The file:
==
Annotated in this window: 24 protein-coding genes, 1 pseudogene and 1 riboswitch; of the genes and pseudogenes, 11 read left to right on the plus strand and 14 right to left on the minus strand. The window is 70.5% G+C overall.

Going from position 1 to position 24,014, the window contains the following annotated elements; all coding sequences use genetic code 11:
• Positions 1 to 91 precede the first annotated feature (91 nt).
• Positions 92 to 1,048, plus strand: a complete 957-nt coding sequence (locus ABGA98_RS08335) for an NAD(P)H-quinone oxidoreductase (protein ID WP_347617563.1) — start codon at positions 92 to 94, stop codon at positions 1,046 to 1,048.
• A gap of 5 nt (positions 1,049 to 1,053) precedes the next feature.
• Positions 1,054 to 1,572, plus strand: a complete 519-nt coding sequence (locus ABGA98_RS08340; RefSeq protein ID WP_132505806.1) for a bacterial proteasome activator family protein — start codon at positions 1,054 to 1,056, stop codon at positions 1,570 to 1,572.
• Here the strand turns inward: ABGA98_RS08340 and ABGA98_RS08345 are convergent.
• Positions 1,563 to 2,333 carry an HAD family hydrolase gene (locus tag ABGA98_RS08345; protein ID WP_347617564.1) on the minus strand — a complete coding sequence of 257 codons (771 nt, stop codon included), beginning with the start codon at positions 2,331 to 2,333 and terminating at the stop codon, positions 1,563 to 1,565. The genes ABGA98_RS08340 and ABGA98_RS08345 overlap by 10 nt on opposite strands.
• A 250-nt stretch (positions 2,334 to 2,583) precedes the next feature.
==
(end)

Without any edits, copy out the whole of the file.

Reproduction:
Annotated in this window: 24 protein-coding genes, 1 pseudogene and 1 riboswitch; of the genes and pseudogenes, 11 read left to right on the plus strand and 14 right to left on the minus strand. The window is 70.5% G+C overall.

Going from position 1 to position 24,014, the window contains the following annotated elements; all coding sequences use genetic code 11:
• Positions 1 to 91 precede the first annotated feature (91 nt).
• Positions 92 to 1,048, plus strand: a complete 957-nt coding sequence (locus ABGA98_RS08335) for an NAD(P)H-quinone oxidoreductase (protein ID WP_347617563.1) — start codon at positions 92 to 94, stop codon at positions 1,046 to 1,048.
• A gap of 5 nt (positions 1,049 to 1,053) precedes the next feature.
• Positions 1,054 to 1,572, plus strand: a complete 519-nt coding sequence (locus ABGA98_RS08340; RefSeq protein ID WP_132505806.1) for a bacterial proteasome activator family protein — start codon at positions 1,054 to 1,056, stop codon at positions 1,570 to 1,572.
• Here the strand turns inward: ABGA98_RS08340 and ABGA98_RS08345 are convergent.
• Positions 1,563 to 2,333 carry an HAD family hydrolase gene (locus tag ABGA98_RS08345; protein ID WP_347617564.1) on the minus strand — a complete coding sequence of 257 codons (771 nt, stop codon included), beginning with the start codon at positions 2,331 to 2,333 and terminating at the stop codon, positions 1,563 to 1,565. The genes ABGA98_RS08340 and ABGA98_RS08345 overlap by 10 nt on opposite strands.
• A 250-nt stretch (positions 2,334 to 2,583) precedes the next feature.